- Benefits Administration
Impact of the American Health Care Act on EmployersMay 09, 2017 Blog Post
Overview on how the American Health Care Act impact on health care plans for employers.
While it still has to pass the Senate before becoming law, the American Health Care Act, passed by the House of Representatives on May 4, could have a dramatic impact on health care plans in the years ahead. Here’s a brief look at how the AHCA could impact employers:
- The American Health Care Act has eliminated the Affordable Care Act’s requirement that employers provide health insurance to employees. Chatrane Birbal, senior adviser, government relations, for the Society for Human Resource Management, said she doesn’t see a major change in company health-care benefits. “I don’t envision a mass exodus of employers offering their employees healthcare coverage,” Birbal said in Employee Benefit News.
- Pre-existing conditions, which were covered under the ACA, or Obamacare, are now under the guidance of individual states. While the AHCA still requires insurers to provide coverage for people who have a pre-existing injury or ailment, it allows states to charge higher premiums to those with pre-existing conditions who let their coverage lapse.
- Implementation of the so-called Cadillac tax has been delayed until 2026. The plan, which imposes a 40 percent excise tax on employer-provided health-care plans that exceed $10,200 for individuals and $27,500 for families, was supposed to take effect in 2020.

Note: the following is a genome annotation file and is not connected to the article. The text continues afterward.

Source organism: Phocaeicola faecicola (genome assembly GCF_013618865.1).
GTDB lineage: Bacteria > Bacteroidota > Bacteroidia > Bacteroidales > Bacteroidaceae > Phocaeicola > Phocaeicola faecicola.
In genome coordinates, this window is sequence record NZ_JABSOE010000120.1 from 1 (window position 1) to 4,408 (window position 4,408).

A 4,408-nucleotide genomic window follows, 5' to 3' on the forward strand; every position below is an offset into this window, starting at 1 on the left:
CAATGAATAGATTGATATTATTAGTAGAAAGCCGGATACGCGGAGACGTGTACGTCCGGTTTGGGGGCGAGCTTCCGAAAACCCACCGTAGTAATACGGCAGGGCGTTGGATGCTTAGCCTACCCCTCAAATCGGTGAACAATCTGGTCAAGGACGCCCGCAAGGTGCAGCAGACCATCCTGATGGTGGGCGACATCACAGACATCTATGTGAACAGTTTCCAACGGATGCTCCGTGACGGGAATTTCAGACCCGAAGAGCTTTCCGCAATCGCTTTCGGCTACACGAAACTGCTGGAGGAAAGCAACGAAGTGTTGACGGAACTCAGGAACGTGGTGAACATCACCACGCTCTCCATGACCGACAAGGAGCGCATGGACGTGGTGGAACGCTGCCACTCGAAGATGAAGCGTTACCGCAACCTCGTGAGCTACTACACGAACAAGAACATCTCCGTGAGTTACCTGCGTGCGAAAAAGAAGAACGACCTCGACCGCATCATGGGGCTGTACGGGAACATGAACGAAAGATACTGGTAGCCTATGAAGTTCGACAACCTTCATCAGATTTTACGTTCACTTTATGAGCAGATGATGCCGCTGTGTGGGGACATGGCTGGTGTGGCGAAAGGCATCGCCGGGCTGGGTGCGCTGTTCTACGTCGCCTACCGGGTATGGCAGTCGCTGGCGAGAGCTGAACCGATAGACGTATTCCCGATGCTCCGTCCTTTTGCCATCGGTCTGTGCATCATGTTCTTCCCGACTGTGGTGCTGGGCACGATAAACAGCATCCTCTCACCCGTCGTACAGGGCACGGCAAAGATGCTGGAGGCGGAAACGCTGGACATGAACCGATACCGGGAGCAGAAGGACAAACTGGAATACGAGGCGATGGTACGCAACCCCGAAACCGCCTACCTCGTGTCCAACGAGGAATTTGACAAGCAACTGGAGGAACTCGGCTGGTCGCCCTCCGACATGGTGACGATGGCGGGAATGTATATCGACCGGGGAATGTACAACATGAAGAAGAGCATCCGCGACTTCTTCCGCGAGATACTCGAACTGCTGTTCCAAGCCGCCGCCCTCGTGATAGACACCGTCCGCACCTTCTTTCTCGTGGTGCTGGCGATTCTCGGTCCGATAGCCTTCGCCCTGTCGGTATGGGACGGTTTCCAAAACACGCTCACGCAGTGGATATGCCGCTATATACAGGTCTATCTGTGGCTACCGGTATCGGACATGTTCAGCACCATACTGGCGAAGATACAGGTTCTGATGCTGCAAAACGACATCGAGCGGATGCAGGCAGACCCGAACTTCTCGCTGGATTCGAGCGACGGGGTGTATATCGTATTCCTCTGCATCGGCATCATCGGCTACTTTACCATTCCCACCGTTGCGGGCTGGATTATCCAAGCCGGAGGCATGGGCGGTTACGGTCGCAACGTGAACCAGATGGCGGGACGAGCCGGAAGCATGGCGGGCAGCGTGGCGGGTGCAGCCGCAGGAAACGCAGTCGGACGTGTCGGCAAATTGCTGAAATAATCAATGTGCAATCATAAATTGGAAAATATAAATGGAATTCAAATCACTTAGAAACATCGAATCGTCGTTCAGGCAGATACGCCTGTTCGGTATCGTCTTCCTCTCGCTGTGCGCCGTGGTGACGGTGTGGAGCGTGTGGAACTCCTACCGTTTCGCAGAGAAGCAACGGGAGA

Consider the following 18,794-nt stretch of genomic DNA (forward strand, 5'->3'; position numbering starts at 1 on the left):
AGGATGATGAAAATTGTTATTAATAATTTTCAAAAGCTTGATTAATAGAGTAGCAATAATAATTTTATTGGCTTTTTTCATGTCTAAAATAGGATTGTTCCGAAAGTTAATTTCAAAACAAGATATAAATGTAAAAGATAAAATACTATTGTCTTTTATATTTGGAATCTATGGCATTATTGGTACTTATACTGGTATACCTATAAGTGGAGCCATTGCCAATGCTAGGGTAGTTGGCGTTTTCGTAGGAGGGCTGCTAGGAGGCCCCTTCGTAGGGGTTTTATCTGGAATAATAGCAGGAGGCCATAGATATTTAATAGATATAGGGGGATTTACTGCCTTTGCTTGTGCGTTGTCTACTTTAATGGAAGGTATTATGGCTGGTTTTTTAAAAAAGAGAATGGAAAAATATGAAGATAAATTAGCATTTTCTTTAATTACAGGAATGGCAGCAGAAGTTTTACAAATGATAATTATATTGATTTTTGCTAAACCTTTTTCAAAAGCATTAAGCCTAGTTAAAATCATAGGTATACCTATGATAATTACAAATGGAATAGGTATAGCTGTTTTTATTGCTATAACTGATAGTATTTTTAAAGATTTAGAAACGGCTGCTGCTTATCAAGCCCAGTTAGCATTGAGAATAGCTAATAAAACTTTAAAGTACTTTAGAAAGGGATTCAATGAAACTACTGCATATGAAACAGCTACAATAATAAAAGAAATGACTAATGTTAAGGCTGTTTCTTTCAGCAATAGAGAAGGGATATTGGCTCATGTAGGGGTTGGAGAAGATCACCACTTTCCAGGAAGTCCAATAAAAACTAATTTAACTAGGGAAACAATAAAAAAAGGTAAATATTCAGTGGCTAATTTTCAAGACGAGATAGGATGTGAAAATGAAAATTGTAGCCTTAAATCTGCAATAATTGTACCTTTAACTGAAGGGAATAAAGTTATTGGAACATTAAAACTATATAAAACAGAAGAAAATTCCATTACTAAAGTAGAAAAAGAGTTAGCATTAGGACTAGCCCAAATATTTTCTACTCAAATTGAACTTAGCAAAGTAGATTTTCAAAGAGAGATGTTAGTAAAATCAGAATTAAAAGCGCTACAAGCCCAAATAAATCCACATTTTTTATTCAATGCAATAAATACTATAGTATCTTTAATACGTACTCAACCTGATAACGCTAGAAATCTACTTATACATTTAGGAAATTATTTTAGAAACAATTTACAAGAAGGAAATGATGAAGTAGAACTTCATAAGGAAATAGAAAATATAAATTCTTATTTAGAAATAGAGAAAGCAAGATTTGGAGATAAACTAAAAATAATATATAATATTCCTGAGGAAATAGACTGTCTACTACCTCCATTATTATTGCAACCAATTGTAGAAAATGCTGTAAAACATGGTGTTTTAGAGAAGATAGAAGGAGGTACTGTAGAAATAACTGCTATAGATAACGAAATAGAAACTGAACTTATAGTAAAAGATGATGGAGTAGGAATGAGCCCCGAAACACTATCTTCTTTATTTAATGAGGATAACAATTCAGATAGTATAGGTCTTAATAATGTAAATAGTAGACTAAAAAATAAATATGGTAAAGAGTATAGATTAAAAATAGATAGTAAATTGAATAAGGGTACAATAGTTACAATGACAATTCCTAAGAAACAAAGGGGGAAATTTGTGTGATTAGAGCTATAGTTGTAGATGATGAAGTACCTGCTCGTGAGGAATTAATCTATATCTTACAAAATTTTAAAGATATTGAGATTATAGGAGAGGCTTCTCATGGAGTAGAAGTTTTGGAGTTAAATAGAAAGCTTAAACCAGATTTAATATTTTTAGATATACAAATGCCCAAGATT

- State governments have increased power over health insurance policies. States could allow employers to offer policies without mandated coverage, including maternity care and treatment for mental health issues, among others. Employees could offer less expensive plans with fewer benefits.
- Taxes on health savings accounts have been eliminated and limits on contributions to flex-spending accounts have been relaxed. Under the AHCA, individuals can put $6,550 into a tax-free account while families can contribute $13,100. Dan Kuperstein, senior vice president of compliance for Corporate Synergies, says these accounts will likely become more popular and more useful if implemented. HSAs will be used to reimburse plan participants for over-the-counter medications and the new rules would allow spouses to make catch-up contributions to an HSA. In Employee Benefit News, Kuperstein wrote that the various changes in HSAs would require more information from employers as there will be a greater need for employees to understand their coverage.